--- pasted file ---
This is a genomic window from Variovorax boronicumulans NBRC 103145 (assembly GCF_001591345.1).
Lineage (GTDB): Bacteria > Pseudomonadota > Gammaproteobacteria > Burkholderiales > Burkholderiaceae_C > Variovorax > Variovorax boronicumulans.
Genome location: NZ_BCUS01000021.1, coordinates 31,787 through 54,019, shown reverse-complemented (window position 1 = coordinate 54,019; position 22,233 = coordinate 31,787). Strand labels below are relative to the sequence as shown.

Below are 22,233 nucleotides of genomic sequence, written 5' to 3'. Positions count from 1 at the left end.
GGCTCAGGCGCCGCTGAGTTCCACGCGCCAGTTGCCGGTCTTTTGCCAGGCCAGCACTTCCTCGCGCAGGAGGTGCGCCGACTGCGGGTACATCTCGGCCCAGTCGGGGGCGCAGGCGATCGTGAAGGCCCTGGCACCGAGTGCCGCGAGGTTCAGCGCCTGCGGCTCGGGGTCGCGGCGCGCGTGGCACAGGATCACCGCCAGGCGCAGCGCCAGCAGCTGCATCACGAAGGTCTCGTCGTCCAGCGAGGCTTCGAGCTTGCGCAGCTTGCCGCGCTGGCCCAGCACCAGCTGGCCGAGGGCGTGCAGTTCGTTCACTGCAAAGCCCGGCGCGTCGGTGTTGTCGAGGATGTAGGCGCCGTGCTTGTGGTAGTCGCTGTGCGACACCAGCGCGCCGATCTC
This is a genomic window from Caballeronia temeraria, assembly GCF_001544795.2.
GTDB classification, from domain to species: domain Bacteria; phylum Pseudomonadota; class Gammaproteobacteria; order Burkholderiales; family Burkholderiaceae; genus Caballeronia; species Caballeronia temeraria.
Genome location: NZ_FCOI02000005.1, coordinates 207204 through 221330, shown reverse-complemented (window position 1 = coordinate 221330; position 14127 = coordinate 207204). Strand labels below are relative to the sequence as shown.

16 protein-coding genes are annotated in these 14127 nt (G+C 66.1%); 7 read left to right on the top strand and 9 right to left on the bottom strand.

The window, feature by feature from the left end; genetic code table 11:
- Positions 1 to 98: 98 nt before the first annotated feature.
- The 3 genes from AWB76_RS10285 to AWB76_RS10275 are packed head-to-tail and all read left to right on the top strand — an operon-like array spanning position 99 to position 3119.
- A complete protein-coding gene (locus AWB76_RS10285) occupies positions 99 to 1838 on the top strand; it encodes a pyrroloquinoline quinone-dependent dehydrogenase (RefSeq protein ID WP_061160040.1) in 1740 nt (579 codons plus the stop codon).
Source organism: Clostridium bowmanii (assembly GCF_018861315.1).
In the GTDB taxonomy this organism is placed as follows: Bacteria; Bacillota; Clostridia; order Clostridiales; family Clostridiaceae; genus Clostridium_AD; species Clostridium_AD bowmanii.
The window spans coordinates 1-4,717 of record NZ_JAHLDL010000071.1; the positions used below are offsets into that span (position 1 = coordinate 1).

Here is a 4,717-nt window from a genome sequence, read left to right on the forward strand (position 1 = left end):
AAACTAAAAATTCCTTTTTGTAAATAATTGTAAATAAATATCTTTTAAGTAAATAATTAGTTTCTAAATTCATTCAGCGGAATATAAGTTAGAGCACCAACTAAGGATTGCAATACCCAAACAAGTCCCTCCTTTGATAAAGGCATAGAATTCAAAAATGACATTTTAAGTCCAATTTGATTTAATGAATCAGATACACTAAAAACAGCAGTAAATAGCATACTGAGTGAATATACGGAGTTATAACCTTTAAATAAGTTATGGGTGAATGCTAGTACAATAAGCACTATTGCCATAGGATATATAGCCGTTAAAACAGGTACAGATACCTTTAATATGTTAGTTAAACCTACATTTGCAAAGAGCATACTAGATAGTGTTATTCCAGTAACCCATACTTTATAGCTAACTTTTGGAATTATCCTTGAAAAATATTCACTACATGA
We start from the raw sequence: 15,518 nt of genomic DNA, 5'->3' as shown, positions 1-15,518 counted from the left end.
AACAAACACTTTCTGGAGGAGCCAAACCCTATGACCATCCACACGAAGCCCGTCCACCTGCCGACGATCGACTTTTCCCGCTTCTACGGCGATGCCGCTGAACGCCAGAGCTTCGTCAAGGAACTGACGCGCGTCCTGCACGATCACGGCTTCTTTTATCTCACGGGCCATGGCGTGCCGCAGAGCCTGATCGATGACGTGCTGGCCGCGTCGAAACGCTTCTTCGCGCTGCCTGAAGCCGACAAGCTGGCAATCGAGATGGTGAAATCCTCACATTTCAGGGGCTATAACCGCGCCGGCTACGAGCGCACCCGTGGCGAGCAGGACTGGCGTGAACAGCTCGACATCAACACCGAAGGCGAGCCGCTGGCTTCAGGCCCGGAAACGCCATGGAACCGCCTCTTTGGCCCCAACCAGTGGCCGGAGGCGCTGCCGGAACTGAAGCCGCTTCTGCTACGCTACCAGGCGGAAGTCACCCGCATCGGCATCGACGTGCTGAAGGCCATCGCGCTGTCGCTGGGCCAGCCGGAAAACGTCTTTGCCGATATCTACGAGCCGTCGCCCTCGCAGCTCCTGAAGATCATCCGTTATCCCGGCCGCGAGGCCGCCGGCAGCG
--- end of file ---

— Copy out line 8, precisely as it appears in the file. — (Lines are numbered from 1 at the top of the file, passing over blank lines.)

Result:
Genome location: NZ_FCOI02000005.1, coordinates 207204 through 221330, shown reverse-complemented (window position 1 = coordinate 221330; position 14127 = coordinate 207204). Strand labels below are relative to the sequence as shown.